The study met its primary endpoint of PFS. Median PFS with crizotinib was nearly 8 months (7.7 months) versus 3 months with standard chemotherapy with a hazard ratio [HR] of 0.49 and a highly statistically significant P value.7 At over 60%, the response rate with crizotinib was consistent with data that had previously been seen in the phase I and II studies. Reponses with chemotherapy were low, at about 20%.7
Especially encouraging in this phase III trial were responses to a patient-reported outcomes instrument.7 “Patients who received crizotinib experienced significantly improved disease-related symptoms and also reported improved quality of life relative to baseline, compared to those patients who had received chemotherapy,” Shaw said.
That study is currently being followed by another randomized study of crizotinib versus first-line platinum plus pemetrexed.8 Additional data on crizotinib in the first-line setting may be available within the next year.
These highly positive data with crizotinib in ALK-positive NSCLC have led to a surge of interest in targeting ALK in other forms of cancer in which ALK is rearranged. (ALK rearrangements have been reported in such cancer types as inflammatory myofibroblastic tumors, anaplastic large cell lymphoma, and sporadically in breast cancer and colorectal cancer.)
Meanwhile, several next-generation ALK inhibitors are currently in clinical trials:
In addition to ALK, chromosomal rearrangements involving ROS1 and RET have been identified as targetable oncogenes in NSCLC.
ROS1 was first discovered in the context of glioblastoma multiforme, the most common and most aggressive malignant primary brain tumor in humans.12 ROS1 is also a target of crizotinib, with a proportion of kinase domains that are similar to ALK at the amino acid level.13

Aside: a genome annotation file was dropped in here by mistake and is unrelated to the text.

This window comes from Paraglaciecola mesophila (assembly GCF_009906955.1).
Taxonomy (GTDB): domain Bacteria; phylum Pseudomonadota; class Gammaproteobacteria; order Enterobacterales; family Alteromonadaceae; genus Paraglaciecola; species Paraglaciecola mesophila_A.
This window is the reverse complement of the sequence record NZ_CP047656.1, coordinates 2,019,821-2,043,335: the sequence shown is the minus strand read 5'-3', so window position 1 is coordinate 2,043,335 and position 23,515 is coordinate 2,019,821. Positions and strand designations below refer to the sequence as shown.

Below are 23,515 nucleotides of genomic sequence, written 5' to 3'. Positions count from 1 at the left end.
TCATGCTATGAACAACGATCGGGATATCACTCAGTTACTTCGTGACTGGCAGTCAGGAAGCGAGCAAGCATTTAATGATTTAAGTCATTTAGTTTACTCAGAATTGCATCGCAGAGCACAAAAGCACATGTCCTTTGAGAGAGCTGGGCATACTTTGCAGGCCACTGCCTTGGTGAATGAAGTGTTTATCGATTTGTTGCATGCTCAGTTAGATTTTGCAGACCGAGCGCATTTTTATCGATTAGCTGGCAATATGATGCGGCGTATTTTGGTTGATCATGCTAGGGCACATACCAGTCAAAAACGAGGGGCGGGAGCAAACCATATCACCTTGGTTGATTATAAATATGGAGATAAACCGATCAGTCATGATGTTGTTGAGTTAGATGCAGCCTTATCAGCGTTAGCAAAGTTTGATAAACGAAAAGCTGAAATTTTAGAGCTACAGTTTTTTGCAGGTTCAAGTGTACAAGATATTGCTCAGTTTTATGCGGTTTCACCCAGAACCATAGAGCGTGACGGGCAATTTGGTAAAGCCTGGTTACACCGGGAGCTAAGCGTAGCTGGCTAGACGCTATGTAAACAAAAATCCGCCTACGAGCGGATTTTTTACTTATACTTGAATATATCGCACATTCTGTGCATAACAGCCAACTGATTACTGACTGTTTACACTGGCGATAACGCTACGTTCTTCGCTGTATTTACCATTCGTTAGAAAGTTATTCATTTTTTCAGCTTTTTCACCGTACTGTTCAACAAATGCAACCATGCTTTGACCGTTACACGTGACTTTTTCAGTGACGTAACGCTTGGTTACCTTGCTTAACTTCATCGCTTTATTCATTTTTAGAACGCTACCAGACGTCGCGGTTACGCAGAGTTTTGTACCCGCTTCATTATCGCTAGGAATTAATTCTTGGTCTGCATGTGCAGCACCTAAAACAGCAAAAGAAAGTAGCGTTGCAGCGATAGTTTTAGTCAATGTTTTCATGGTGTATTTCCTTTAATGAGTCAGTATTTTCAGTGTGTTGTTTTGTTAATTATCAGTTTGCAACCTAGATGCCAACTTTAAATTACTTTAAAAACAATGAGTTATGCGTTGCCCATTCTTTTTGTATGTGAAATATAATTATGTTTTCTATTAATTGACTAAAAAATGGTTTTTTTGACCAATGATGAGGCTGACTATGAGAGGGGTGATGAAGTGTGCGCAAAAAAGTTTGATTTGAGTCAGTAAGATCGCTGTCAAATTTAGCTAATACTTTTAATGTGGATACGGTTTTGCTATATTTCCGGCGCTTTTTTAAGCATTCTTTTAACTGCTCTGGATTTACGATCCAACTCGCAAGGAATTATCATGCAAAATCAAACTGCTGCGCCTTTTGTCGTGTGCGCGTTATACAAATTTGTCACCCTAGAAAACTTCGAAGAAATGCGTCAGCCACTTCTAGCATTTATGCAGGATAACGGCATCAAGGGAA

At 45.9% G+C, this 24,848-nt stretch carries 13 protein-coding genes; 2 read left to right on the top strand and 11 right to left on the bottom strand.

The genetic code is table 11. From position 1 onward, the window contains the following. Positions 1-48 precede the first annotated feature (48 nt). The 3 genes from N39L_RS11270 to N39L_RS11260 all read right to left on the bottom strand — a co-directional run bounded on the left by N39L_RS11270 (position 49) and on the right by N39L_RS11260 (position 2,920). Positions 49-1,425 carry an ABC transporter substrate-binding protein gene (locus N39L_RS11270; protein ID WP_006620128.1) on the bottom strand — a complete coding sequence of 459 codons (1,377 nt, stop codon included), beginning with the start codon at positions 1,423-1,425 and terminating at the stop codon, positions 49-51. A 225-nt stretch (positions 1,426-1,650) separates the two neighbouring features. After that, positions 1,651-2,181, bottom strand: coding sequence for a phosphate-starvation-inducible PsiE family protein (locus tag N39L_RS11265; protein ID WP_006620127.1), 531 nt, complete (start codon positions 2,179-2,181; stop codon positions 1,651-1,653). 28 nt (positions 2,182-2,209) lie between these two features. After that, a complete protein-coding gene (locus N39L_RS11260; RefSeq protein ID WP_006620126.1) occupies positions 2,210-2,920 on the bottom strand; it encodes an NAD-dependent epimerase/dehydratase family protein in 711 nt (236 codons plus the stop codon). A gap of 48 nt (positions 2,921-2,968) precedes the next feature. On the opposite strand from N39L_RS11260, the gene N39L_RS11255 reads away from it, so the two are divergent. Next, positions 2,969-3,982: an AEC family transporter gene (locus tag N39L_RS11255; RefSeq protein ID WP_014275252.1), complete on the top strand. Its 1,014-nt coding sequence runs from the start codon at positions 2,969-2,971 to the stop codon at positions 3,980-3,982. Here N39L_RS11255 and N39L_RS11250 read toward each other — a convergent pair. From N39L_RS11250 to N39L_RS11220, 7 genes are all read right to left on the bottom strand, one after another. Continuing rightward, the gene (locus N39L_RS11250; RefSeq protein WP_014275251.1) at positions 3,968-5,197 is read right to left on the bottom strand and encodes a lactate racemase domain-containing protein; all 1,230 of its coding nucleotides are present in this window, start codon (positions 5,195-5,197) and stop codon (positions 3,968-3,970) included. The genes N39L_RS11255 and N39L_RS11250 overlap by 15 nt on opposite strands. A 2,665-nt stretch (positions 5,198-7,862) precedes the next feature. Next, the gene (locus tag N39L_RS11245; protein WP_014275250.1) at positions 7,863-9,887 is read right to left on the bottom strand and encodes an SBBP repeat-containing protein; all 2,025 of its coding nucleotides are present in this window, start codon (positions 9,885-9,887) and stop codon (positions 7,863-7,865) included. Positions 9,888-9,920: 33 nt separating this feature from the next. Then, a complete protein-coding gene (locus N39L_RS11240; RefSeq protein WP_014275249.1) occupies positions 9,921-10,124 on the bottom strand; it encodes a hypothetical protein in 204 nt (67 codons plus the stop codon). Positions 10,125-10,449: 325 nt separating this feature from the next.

Although less common than ALK rearrangements (they occur in about 1% of patients with NSCLC who are treated within Shaw and colleagues’ practices), ROS1 rearrangements share the demographic profile with patients with ALK-positive NSCLC: most commonly younger than average, never- or light smokers, with adenocarcinoma histology.13
The efficacy of crizotinib against NSCLC with ROS1 genetic alterations has been demonstrated. In the same phase I trial in which ALK-positive patients were tested, an expansion cohort for patients with ROS1 was included. The overall response rate was in the 50% to 60% range.5
RETas Shaw said, they are reported to occur in only about 1% to 2% of patients with NSCLC.14 In vitro data have determined that RET fusions were oncogenic drivers, and that cancer cells harboring RET fusions would be sensitive to RET inhibition.15
In a first clinical validation of RET rearrangement as another target in NSCLC, a group in New York examined whether the multitargeted kinase inhibitor cabozantinib would have activity in patients with RET fusions.16 Of three patients, two had “very nice” responses, Shaw said. The third patient had stable disease. Importantly, she said, the responses had endured for longer than six months (at the time of publication of the data).16
Ponatinib is a potent RET inhibitor. This targeted agent is currently under investigation in patients with RET-positive lung cancer who have relapsed on cabozantinib, and patients who are tyrosine kinase inhibitor-naïve.17
Today, it is evident, Shaw said, that chromosomal rearrangements leading to oncogenic kinase activation are clearly an emerging and important paradigm in epithelial cancers. Cancers harboring tyrosine kinase fusions drive the initiation and progression of malignancy, and this leads to a state of oncogene addiction, which is the basis for patient responses to kinase inhibitors.
“To date, several tyrosine kinase inhibitors have been shown to be very active in these patients, and, in the case of ALK-positive lung cancer, have become the standard of care.”
Going forward, Shaw said, multiplex analyses that are becoming available should include screening for fusion kinases such as ALK, ROS1, and RET. In addition to informing treatment decision making, this strategy, according to Shaw, will “…facilitate the discovery of new targets for our patients.”